SESSION 16 5 February 1434

[This session declares the adherence of Pope Eugenius to the council, with the usual ceremonies; Eugenius's bull Dudum sacrum, and three other bulls abrogated by that bull, are incorporated into the acts. ]

SESSION 17 26 April 1434

[On the admission of the presidents into the council in the name of the lord pope Eugenius IV]

The holy general synod of Basel, legitimately assembled in the holy Spirit, representing the universal church, admits the beloved sons of the church Nicholas, priest of the title of holy Cross in Jerusalem, and Julian, deacon of St Angelo, cardinals of the holy Roman church, the venerable John, archbishop of Taranto, and Peter, bishop of Padua, and the beloved son of the church Louis, abbot of St Justina of Padua, as presidents in this sacred council in the name, stead and place of the most holy lord pope Eugenius IV, to have the fullest authority and effect throughout, but only on the following conditions: they are to be without any coercive jurisdiction, and the way of proceeding hitherto observed in this council is to remain unchanged, especially what is contained in the ordinances of this sacred council beginning, First, there shall be four deputations, as there are, among which all from the council shall be distributed equally as far as is possible, etc. It also ordains that apart from on a Friday, which is the ordinary day for a general congregation, another general congregation cannot be called unless at least three of the deputations agree to this beforehand. And then the presidents should be informed, or one of them, so that they may announce the programme. If they do not, one of the promoters of the council or someone from the deputations shall announce the programme. All from the council shall come to the congregation. On the other occasions, if the three deputations do not agree, nobody shall come to that congregation; and whatever is done there shall be null and void. The same with regard to a session. When what has been agreed upon by the deputations has been read out in the general congregation, the first of the presidents there present, even if another or others of them are absent, shall conclude the matter in accordance with the ordinances of the sacred council. If he or another of the presidents then presiding refuses to do this, the next prelate in the order of seating shall conclude the matter. If he is unwilling, let another in succession do it. If it happens that none of the presidents comes to a congregation or a session of the general council, then the first prelate, as indicated above, shall fulfil the office of president for that day. Also, all the acts of this sacred council shall be made and despatched under the name and seal of this council, as has been done until now.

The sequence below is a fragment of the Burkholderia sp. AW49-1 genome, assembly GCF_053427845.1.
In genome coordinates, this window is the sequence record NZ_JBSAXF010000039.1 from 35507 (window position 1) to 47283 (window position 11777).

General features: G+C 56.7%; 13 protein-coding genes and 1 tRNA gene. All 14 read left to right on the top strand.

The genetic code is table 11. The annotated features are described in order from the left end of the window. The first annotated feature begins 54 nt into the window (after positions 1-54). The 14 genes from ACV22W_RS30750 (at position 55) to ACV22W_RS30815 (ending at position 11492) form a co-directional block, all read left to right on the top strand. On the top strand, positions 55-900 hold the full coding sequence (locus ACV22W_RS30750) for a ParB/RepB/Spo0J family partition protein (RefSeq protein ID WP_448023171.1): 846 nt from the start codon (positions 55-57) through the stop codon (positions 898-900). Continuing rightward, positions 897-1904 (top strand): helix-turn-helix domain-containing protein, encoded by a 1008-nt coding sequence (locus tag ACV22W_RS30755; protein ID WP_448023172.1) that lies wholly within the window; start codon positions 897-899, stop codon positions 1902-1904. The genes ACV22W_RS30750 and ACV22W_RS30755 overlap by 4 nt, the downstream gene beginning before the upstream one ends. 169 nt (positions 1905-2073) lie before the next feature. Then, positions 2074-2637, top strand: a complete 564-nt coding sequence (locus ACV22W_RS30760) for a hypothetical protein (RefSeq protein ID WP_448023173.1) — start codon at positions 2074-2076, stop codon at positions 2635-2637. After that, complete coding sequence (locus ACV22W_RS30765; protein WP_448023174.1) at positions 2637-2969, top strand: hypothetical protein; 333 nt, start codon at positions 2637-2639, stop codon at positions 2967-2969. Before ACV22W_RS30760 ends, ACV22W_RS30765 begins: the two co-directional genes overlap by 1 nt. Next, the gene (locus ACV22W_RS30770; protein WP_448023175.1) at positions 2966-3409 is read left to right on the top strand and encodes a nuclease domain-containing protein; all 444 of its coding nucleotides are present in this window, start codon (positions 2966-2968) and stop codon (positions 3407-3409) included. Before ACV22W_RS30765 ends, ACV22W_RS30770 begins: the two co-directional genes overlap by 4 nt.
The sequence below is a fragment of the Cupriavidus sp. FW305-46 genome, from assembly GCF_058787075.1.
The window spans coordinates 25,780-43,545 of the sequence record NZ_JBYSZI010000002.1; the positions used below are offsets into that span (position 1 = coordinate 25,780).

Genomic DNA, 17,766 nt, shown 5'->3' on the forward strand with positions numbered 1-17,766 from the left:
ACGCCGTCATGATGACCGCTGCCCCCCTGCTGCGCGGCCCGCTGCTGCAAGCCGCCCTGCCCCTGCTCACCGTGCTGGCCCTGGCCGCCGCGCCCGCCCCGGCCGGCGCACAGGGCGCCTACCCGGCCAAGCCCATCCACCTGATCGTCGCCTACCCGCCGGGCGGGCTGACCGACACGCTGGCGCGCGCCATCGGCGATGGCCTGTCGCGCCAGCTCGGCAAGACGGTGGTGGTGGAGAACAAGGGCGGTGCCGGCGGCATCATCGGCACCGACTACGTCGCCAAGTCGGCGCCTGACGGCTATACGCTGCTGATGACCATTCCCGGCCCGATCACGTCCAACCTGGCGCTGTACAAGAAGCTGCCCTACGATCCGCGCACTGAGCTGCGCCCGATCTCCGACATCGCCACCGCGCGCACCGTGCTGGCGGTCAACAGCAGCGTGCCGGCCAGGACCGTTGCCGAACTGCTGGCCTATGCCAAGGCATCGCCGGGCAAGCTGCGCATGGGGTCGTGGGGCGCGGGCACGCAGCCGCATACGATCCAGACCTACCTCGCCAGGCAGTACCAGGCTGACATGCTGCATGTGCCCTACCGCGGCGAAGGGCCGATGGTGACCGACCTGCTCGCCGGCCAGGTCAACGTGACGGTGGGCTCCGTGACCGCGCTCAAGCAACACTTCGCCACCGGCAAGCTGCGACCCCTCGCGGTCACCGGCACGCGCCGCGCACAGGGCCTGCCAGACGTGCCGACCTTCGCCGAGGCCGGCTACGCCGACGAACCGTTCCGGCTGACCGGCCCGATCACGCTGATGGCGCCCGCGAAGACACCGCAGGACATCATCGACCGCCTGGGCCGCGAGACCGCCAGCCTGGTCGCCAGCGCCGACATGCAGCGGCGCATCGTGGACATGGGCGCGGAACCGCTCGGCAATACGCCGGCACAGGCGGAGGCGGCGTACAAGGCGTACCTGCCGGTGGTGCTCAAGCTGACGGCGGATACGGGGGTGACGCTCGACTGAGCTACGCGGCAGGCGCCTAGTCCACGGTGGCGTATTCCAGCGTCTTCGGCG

SESSION 1 8 26 June 1434

[On the renewal of the decree of the council of Constance about the authority and power of general councils]

The holy general synod of Basel, legitimately assembled in the holy Spirit, representing the universal church, for an everlasting record. It is well known that it redounds to the great benefit of the catholic church that its authority, which was earlier declared in the sacred council of Constance and to which all are obliged to submit, should be manifested frequently and the attention of all should be drawn to it. Just as councils of the past were accustomed to renew the salutary institutions and declarations of previous synods, so this holy synod too renews that necessary declaration on the authority of general councils, which was promulgated in the said council of Constance in the words that follow: First it declares . . . and Next it declares ,

SESSION 19 7 September 1434

[On the agreement between the council and the Greeks about union]